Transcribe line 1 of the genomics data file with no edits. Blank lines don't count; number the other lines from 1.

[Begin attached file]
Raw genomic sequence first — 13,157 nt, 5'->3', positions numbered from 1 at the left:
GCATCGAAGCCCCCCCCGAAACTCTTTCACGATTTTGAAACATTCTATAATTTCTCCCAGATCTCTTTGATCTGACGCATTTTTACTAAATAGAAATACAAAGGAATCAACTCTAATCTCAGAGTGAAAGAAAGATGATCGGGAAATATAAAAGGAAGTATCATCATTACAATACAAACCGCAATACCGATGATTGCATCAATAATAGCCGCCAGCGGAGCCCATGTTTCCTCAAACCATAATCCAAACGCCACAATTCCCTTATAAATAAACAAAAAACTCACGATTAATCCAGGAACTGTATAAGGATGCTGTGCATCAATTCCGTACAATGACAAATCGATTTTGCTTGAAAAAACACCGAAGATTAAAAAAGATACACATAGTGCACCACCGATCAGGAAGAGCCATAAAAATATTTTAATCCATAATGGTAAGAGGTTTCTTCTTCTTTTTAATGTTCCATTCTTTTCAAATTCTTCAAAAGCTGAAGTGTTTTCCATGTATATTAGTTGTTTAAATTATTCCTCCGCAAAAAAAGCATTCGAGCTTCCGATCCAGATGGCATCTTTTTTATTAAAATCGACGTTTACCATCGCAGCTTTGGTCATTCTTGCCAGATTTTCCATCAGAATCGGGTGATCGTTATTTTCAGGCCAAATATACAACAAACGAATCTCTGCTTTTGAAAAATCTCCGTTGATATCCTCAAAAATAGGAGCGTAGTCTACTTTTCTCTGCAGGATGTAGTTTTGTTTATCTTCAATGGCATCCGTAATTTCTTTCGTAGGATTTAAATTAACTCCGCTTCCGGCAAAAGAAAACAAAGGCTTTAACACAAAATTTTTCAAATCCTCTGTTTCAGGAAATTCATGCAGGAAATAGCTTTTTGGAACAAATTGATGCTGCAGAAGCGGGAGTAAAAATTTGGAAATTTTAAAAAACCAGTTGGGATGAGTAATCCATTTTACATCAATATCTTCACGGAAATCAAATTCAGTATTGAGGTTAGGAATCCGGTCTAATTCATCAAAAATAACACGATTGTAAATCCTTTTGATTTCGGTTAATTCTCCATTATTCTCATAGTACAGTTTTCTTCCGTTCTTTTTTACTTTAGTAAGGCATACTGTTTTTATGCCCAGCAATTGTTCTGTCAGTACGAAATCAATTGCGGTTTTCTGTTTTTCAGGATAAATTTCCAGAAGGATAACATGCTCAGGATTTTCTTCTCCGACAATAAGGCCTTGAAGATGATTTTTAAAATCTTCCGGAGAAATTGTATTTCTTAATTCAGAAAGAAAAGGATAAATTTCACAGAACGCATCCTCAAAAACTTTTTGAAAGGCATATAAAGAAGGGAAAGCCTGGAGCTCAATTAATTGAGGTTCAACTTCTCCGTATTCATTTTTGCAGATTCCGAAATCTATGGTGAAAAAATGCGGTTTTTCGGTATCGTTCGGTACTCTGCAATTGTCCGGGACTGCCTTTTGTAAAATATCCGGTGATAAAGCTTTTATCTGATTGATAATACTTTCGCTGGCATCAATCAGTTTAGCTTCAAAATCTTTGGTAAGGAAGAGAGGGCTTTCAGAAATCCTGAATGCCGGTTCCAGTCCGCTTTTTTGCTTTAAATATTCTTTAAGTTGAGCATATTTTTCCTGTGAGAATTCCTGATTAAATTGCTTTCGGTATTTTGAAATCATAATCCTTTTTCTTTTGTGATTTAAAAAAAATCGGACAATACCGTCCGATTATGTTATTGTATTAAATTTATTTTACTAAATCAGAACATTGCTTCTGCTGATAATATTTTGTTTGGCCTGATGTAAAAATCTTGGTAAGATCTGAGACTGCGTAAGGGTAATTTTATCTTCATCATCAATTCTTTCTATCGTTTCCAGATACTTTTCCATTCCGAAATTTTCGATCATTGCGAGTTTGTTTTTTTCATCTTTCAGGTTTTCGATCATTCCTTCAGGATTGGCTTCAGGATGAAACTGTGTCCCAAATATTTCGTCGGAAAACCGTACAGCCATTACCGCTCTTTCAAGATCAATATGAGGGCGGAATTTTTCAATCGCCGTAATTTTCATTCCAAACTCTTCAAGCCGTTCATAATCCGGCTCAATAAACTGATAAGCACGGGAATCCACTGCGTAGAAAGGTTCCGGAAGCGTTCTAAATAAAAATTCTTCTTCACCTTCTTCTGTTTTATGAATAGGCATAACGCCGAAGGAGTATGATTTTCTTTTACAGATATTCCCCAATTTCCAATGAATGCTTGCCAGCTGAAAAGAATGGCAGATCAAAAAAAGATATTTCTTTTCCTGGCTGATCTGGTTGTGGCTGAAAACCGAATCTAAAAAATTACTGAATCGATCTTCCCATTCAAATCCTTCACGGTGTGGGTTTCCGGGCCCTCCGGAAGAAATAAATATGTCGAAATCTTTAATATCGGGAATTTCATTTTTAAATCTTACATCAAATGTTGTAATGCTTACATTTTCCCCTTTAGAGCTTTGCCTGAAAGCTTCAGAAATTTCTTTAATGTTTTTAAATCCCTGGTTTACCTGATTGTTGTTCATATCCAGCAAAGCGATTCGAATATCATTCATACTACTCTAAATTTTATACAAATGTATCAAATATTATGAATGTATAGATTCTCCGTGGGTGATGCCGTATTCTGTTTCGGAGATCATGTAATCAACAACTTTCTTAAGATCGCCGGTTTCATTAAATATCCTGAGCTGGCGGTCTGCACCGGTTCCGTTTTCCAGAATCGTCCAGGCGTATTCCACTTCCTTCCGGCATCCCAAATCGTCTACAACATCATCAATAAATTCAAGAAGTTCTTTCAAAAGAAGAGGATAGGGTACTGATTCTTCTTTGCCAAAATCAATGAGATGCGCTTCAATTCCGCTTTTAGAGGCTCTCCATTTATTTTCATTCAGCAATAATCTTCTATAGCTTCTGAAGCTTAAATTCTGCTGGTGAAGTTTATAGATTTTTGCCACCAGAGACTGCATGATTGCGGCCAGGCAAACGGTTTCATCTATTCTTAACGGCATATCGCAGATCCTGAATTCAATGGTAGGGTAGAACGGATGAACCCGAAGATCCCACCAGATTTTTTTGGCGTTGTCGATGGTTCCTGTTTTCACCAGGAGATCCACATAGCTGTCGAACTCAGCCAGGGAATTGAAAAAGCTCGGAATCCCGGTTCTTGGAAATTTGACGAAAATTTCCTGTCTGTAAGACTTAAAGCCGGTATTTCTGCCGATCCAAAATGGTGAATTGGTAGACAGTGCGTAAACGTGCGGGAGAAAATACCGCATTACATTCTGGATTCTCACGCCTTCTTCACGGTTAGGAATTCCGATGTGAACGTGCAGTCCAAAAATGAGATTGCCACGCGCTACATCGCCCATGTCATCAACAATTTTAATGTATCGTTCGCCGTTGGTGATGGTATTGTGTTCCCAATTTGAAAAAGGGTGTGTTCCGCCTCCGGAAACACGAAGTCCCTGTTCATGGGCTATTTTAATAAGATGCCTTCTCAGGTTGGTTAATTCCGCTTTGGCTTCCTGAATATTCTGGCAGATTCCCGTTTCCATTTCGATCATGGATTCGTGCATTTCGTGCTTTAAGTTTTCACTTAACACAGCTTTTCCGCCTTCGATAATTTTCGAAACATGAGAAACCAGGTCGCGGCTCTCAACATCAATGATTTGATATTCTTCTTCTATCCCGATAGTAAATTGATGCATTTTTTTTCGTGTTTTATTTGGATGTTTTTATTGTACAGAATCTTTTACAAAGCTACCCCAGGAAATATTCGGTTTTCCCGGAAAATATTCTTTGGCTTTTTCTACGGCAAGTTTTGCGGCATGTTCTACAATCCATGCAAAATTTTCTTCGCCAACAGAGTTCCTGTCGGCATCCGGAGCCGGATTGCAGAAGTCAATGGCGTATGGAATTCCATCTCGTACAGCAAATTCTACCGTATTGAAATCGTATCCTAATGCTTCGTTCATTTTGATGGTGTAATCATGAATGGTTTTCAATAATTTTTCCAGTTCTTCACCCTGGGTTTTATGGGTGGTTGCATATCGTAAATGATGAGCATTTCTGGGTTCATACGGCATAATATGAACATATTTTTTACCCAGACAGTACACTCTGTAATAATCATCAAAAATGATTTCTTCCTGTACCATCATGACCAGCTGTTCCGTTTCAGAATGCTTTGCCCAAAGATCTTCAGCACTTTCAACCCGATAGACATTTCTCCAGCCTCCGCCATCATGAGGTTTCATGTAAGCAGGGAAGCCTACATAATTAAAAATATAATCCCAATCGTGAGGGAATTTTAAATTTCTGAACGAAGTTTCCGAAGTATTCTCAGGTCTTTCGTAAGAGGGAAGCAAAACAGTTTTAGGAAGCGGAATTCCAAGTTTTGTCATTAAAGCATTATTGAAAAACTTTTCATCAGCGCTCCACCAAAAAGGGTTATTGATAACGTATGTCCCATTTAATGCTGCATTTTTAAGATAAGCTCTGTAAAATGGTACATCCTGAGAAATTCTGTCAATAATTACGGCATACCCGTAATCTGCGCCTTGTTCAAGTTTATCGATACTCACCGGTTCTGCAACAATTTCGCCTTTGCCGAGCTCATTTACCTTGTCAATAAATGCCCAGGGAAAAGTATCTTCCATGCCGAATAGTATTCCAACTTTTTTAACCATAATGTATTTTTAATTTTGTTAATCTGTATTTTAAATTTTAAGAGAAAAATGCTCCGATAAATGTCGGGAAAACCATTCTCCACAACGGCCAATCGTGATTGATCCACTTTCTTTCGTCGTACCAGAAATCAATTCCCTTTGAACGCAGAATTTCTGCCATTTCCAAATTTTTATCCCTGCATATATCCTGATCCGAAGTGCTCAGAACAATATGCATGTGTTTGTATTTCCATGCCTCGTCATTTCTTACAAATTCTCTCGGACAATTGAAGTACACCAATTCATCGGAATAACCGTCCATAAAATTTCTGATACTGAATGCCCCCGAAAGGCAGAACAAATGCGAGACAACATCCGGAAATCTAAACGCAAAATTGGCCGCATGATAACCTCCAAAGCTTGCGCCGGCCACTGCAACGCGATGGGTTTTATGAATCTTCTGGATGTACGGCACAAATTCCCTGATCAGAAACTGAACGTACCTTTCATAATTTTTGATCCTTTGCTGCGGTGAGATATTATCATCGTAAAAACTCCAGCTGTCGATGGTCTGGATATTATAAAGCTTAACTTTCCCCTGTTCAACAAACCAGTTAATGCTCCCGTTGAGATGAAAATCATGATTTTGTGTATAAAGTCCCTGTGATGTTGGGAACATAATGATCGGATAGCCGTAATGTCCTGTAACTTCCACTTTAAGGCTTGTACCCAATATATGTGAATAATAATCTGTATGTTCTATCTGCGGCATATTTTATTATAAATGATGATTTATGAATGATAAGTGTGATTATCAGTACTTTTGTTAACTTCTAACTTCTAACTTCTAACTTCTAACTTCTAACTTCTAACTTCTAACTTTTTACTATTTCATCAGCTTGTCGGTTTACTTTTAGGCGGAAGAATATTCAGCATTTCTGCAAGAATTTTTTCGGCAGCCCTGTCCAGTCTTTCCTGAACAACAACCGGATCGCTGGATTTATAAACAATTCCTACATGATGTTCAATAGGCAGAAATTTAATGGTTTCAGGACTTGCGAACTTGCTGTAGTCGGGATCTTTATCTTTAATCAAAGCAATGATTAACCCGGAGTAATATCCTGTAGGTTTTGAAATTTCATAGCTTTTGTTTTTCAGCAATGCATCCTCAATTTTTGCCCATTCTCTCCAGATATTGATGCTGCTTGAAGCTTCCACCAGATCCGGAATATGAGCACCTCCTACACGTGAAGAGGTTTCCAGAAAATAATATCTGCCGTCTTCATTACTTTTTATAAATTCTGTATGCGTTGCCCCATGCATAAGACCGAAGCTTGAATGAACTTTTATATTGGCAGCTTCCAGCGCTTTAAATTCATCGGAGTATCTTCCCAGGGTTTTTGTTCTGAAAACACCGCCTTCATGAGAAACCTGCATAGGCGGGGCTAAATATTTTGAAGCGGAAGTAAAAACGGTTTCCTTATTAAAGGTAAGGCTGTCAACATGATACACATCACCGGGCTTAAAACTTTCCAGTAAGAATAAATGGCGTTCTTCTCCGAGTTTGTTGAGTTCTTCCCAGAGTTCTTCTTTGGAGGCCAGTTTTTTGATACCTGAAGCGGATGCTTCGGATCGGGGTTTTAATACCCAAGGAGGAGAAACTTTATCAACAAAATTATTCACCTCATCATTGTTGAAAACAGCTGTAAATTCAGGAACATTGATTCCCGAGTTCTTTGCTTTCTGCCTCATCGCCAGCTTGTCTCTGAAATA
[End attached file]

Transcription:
Raw genomic sequence first — 13,157 nt, 5'->3', positions numbered from 1 at the left: